‘The HEPI report provides a critical snapshot of the UK’s relatively slow progress on Chinese Studies, and where the country needs to be, and we are delighted to be sponsors of this important work.’

On the day of publication, 31 March 2022, HEPI will be hosting a free webinar on the issues raised by the paper with the following speakers:

  • the Rt. Hon. the Lord Johnson (former Minister for Universities and Science and co-author of The China question);
  • Steph Harris (Acting Assistant Director for Policy and International Engagement at Universities UK International);
  • Professor Rana Mitter (Professor of Chinese History and Politics at the University of Oxford); and
  • Professor Gregory Lee (Professor of Chinese Studies at the University of St Andrews).

Notes for Editors

  1. HEPI was established in 2002 to influence the higher education debate with evidence. We are UK-wide, independent and non-partisan. We are funded by organisations and universities that wish to see a vibrant higher education debate, as well as through our own events. HEPI is a company limited by guarantee and a registered charity. Michael Natzler is HEPI’s former Policy Officer who led on HEPI’s China work, editing the collection of essays UK Universities and China (2020). HEPI’s other recent work includes reports on the decline in language learning (A Languages Crisis?, 2020), national security and research (What’s next for national security and research?, 2022) and various reports on international students (including reports in 2021 with Universities UK International Unit on the economic benefits to the UK and a report with Kaplan on improving careers support for international students).
  2. Founded in the 15th century, St Andrews is Scotland’s first university and the third oldest in the English-speaking world. The University of St Andrews is one of Europe’s most research-intensive seats of learning. It is one of the top-rated universities in Europe for research, teaching quality and student satisfaction. Today, under the leadership of Principal and Vice-Chancellor Professor Sally Mapstone, the University’s strategy is to broaden its global influence, with a focus on diversity, building a culture of entrepreneurship, research excellence and social responsibility. The University has set an ambitious target of carbon net zero by 2035, ten years ahead of the Scottish Government’s 2045 target. St Andrews is ranked as the top university in the UK in The Times and Sunday Times University Guide 2022.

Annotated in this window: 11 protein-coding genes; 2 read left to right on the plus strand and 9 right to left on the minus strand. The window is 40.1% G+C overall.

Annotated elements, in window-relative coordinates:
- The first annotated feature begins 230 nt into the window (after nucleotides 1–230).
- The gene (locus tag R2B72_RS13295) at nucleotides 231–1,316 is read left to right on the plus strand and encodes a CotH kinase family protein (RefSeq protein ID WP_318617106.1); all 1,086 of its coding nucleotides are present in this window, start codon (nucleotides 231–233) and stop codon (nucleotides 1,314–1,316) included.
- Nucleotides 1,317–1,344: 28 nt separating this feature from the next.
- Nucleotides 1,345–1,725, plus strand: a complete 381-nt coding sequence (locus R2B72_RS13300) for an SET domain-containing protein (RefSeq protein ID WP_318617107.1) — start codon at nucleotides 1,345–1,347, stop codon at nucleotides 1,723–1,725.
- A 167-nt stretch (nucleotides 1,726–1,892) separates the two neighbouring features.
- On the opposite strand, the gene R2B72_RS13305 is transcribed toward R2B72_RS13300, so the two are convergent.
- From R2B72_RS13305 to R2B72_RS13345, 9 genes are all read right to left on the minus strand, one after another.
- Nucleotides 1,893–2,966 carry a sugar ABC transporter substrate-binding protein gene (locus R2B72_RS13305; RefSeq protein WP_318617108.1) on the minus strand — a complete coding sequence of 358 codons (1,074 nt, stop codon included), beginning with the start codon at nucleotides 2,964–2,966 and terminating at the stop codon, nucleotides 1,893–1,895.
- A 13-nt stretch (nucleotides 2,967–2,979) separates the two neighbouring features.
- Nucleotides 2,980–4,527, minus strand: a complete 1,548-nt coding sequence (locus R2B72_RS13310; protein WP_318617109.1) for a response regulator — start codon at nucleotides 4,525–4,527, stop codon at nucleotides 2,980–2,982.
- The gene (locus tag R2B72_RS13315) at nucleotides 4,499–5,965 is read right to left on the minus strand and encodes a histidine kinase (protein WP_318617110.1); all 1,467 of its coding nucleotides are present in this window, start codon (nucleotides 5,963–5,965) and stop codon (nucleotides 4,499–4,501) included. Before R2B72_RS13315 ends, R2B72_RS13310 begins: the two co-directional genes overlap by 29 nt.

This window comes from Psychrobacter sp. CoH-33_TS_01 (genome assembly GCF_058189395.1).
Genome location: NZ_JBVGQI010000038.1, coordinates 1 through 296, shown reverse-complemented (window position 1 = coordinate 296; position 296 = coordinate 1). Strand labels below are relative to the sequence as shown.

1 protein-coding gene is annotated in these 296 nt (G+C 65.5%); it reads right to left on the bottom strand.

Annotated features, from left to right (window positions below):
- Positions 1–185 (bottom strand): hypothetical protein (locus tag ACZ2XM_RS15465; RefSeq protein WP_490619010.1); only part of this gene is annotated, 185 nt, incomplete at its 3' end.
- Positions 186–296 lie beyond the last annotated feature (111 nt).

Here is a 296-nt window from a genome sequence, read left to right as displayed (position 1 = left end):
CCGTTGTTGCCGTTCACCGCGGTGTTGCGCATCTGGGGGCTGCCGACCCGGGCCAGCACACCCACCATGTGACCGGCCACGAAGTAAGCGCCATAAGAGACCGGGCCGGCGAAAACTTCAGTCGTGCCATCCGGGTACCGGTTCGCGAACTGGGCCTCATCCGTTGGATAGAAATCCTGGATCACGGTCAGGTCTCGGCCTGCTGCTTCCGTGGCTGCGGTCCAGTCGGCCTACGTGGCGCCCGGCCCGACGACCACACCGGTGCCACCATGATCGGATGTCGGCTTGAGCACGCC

1. albert wright says:

    If the UK wishes to remain a super power in the world, we must ensure our political leaders and thought leaders have a proper understanding of not only China but also other major world powers such as Japan and Russia.

    The encouragement to develop GCSEs and A levels related to these countries should be more widely supported to increase the likelihood of there being suitable provision at HE level.

  2. Anonymous says:

    I was a student of Chinese Studies at university in the UK/non-native speaker. 

I studied Mandarin Chinese full time for five years full time and one year at University in China. It was the biggest intellectual and financial investment I ever made. 

I spent years in London sending out what must have been thousands of CVs.

    No employer took the slightest interest in the fact I learned Mandarin; it was completely looked down upon and of absolutely no interest to any employer.

    I have a crap job and a crap life as a result. At 28 years old I had to move back in with my parents because I was in credit card debt after failing interviews and my marriage ended as a result.


Had I spent 5 years learning computer science, engineering or medicine I don’t think my outcome would be quite the same. 

    There are thousands of roles that I would be perfectly suited to; sadly I cannot find any employer who will take me seriously. 35 now.

  3. albert wright says:

    I am really sorry to hear this. Is your story a “one off” or are other students in a similar position?

    What was the success rate of getting a job for the other people on your University course?

    What help was there for you from your University?

    Does this come as a surprise to those academics involved with teaching Mandarin at UK Universities.

  4. Anaon says:

    I don’t think his story will be a one off and your reply says it all. You can’t believe. You look at the jobs in uk that use mandarin. Awful pay awful hours and as soon as they see you’re white they don’t want you. I totally believe this guys experience and it does not surprise me at all. The language alone is useless.